The Democrat challenging Senate Minority Leader Mitch McConnell (R-Ky.) is facing scrutiny over her campaign bus, which she's renting from a company owned by her father at what might be a much-lower-than-market rate.
While Federal Election Commission records suggest Grimes has paid about $456 per day she’s used the bus, a handful of bus companies told Politico that a similar bus would cost $1,000 to $2,500 per day to rent, and the company that sold the bus to Grimes’s father charges around $1,500 per day to rent the same vehicle.
Legal experts tell the publication that the difference in costs could be considered an illegal in-kind contribution to her campaign, and if the FEC took up a complaint on the issue, the Grimes campaign could ultimately have to pay a civil penalty.
Marc Elias, Grimes’s campaign lawyer, noted that “the law requires that the campaign pay ‘the normal and usual fare for rental charge for comparable commercial conveyance of sufficient size to accommodate all campaign travelers,’ ” and said the Grimes campaign “obtained costs of comparable providers in the Kentucky and regional market” to determine “a reasonable reimbursement cost.”
“We have reviewed the campaign’s methodology and agree that it applies with the applicable rules,” he told Politico.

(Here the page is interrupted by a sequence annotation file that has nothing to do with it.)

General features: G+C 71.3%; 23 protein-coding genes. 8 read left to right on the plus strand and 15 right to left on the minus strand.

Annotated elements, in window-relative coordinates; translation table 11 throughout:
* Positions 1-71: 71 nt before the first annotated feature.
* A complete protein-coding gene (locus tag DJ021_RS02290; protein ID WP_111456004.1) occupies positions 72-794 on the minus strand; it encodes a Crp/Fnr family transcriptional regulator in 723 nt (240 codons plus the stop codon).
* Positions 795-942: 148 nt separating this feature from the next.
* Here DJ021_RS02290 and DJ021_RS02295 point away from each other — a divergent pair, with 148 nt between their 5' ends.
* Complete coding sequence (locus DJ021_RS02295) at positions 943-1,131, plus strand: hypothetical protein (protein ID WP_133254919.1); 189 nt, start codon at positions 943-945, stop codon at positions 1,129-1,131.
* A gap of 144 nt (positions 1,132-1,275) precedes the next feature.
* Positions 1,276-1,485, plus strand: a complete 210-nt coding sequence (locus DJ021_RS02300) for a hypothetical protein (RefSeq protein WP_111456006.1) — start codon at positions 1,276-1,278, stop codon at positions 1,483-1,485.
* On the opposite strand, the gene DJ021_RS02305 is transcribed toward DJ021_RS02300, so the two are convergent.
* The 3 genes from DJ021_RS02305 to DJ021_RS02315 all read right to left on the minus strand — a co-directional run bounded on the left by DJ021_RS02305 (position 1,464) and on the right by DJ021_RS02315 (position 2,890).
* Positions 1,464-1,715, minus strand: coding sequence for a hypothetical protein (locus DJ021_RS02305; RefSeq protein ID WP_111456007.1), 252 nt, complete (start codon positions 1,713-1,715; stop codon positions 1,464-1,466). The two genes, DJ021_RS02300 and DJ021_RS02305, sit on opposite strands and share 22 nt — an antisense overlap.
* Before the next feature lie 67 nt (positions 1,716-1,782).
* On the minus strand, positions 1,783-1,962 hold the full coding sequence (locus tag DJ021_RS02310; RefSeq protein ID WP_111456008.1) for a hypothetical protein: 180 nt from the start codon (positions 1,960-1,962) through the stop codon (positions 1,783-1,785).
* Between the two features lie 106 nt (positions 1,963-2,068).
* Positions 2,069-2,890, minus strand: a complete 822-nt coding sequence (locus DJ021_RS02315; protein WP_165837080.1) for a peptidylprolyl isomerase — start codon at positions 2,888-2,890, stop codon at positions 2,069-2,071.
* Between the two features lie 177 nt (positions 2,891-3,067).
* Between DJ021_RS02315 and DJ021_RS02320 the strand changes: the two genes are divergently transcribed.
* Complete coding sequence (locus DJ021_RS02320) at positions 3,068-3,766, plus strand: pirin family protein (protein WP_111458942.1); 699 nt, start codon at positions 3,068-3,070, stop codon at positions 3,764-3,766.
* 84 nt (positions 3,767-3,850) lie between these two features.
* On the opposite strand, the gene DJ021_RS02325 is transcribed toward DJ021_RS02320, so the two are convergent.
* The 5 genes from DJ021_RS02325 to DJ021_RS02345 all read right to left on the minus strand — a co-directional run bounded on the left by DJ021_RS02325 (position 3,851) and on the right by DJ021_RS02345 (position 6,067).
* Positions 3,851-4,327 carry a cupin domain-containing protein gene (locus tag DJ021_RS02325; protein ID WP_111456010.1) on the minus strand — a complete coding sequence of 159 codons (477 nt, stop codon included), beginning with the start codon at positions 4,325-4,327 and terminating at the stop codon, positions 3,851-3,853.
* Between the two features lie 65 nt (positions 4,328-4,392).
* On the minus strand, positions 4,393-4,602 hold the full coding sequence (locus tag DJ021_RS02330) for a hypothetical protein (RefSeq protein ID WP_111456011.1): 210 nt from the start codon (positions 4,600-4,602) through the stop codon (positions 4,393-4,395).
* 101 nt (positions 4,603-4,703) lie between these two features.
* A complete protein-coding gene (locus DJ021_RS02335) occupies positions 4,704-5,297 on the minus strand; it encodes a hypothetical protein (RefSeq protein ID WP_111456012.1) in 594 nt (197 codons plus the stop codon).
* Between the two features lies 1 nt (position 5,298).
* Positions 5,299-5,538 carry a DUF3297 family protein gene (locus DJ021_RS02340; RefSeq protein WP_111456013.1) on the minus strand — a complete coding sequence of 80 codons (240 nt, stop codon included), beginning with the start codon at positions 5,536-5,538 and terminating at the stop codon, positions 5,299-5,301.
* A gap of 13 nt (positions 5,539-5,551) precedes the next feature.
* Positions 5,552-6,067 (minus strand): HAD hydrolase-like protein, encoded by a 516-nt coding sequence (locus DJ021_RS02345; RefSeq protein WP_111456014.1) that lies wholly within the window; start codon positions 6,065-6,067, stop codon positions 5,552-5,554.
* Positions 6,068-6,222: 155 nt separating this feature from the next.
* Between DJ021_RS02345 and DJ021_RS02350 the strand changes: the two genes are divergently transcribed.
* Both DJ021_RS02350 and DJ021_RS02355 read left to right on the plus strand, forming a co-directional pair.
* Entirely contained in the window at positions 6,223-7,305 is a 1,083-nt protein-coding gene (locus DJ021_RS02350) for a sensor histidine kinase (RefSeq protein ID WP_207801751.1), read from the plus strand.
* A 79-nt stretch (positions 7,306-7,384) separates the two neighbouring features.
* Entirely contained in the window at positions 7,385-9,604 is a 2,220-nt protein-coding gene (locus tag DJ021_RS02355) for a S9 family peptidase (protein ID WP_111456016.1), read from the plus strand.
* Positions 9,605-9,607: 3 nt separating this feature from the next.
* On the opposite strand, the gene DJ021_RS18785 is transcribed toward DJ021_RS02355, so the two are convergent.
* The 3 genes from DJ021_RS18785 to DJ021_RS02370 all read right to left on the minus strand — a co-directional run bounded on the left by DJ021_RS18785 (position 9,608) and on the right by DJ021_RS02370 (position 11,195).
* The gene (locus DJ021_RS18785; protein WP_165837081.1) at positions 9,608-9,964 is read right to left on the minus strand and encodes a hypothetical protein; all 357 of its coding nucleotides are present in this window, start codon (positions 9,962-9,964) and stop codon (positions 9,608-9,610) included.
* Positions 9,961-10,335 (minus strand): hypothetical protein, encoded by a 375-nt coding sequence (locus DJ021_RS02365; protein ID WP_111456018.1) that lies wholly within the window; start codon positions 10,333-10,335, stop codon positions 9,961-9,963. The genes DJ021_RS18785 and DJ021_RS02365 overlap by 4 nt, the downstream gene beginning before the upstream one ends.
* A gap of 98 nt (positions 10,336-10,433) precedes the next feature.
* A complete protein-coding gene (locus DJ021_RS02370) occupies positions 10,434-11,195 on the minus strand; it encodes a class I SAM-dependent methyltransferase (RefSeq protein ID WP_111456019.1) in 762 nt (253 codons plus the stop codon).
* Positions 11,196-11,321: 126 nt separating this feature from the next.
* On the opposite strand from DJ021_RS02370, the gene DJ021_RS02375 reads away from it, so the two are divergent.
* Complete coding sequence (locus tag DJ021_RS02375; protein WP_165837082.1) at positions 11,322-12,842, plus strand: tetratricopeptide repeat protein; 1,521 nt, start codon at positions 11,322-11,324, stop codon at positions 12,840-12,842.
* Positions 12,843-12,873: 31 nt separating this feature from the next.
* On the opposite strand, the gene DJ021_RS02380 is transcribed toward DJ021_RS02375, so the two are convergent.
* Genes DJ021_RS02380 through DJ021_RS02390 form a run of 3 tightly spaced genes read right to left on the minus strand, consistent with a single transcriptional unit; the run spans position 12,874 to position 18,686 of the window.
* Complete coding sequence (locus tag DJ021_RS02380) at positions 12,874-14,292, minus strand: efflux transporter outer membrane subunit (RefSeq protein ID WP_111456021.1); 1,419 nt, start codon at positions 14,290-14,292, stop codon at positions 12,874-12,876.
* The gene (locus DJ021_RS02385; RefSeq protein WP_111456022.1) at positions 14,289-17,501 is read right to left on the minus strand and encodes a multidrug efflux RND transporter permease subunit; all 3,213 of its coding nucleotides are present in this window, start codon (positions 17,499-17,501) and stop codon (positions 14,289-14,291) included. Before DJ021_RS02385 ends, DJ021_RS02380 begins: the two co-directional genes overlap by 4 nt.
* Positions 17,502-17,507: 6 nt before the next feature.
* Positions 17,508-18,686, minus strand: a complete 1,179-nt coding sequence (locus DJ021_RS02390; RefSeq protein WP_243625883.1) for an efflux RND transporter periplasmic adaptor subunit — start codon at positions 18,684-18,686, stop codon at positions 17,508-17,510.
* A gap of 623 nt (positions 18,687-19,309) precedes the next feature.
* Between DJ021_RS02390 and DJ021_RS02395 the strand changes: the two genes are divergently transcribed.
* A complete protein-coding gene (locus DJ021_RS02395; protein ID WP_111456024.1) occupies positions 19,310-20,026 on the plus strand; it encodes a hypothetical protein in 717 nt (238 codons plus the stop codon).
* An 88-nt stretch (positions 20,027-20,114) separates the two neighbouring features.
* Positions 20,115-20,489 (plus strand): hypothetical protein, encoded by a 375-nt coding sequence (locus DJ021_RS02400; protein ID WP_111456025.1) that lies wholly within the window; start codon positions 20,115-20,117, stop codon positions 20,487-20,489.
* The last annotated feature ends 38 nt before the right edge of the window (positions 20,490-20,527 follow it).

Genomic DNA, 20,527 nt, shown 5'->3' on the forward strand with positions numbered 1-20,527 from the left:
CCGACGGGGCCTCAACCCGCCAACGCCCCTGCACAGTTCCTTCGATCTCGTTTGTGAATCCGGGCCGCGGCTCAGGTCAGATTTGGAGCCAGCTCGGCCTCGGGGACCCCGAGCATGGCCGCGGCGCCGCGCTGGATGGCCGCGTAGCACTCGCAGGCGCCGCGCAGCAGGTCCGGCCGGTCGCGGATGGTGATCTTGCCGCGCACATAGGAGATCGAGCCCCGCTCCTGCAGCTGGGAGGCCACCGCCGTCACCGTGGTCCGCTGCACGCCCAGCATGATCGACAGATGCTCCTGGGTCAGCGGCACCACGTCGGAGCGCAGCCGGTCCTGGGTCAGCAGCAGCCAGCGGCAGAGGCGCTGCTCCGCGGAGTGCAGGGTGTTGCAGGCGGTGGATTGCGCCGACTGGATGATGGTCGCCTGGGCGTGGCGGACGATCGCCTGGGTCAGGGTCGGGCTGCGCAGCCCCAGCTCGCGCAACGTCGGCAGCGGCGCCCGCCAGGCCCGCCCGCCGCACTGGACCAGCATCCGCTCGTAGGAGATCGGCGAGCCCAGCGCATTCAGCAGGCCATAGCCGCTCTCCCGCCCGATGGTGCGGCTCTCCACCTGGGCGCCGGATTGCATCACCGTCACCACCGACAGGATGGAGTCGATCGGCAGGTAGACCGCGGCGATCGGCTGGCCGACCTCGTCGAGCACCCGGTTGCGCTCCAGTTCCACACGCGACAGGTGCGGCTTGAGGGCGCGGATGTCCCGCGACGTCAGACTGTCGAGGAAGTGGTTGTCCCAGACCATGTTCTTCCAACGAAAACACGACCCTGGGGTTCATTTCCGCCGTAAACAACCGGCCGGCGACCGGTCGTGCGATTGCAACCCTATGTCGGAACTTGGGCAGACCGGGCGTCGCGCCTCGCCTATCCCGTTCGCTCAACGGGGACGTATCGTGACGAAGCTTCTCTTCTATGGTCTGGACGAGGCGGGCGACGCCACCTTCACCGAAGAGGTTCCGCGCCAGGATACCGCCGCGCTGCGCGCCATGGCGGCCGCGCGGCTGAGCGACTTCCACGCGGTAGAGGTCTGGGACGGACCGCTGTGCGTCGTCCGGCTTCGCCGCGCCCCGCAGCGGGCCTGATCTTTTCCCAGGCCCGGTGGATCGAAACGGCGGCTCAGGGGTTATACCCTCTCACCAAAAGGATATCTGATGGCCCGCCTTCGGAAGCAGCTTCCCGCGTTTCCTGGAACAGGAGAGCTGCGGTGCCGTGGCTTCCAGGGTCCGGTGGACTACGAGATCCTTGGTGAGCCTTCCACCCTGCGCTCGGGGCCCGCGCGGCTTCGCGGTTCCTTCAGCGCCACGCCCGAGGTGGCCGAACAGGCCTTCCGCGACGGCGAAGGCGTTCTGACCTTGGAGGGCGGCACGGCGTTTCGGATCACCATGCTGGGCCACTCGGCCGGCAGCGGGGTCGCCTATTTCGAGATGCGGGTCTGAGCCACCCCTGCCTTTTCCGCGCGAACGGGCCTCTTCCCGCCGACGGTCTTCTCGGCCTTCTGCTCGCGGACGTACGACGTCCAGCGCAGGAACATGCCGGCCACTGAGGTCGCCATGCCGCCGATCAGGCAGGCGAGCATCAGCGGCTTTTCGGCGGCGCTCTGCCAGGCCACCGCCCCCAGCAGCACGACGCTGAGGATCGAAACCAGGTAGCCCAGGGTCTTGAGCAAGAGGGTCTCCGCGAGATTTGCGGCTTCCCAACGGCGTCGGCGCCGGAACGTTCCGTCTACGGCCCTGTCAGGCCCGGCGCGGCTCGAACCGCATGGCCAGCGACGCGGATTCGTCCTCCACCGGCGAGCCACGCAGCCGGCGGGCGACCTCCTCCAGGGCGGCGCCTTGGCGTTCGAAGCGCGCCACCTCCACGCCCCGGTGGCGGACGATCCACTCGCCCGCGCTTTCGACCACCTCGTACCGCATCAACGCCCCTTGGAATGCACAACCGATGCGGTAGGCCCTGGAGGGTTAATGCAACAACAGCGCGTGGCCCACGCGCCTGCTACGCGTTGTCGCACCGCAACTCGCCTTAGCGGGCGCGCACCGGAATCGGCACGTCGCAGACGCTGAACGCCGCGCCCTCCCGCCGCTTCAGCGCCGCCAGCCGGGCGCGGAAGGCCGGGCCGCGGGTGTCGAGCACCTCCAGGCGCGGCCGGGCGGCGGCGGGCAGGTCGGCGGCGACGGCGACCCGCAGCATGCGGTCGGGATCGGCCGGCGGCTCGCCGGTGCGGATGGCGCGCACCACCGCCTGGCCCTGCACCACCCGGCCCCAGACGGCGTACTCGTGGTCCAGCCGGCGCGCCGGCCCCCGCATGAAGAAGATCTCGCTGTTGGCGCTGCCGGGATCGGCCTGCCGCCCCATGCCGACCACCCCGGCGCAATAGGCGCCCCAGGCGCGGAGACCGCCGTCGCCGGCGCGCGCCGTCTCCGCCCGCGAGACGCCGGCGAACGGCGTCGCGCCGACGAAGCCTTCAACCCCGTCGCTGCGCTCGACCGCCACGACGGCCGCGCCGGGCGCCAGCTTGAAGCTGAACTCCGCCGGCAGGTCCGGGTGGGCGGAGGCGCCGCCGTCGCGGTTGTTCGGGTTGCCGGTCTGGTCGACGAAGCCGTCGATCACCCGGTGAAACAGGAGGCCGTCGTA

In addition to the bus, the Grimes campaign has paid Lundergan’s catering business for an array of services, including rentals and fuel costs, amounting to about $35,000 overall. She hosted her kickoff party at an event space owned by one of her father’s companies, and FEC records show she spent substantially less overall on that event than McConnell spent on his primary night victory party.
Indeed, the publication found one example of an expenditure — a three-hour room rental in an event space owned by her father — that the Grimes campaign admitted was an improperly undisclosed in-kind contribution, which they said they would amend their disclosures to reveal.
The report comes as McConnell’s wife, former U.S. Labor Secretary Elaine Chao, has drawn scrutiny over her position on the board of an organization that has worked to close down coal-fired plants. McConnell last week suggested Democratic attacks on his wife were risky because Lundergan has baggage of his own.
“Honestly, if they want to start talking about family members, if my dad was Jerry Lundergan, I think I’d think twice about that,” McConnell told reporters.
As Grimes grapples with the new scrutiny, a pro-McConnell group, Kentucky Opportunity Coalition, goes on air with two ads, one hitting Grimes on coal and the other touting McConnell’s efforts to prevent an increase in the estate tax, which they've aired before.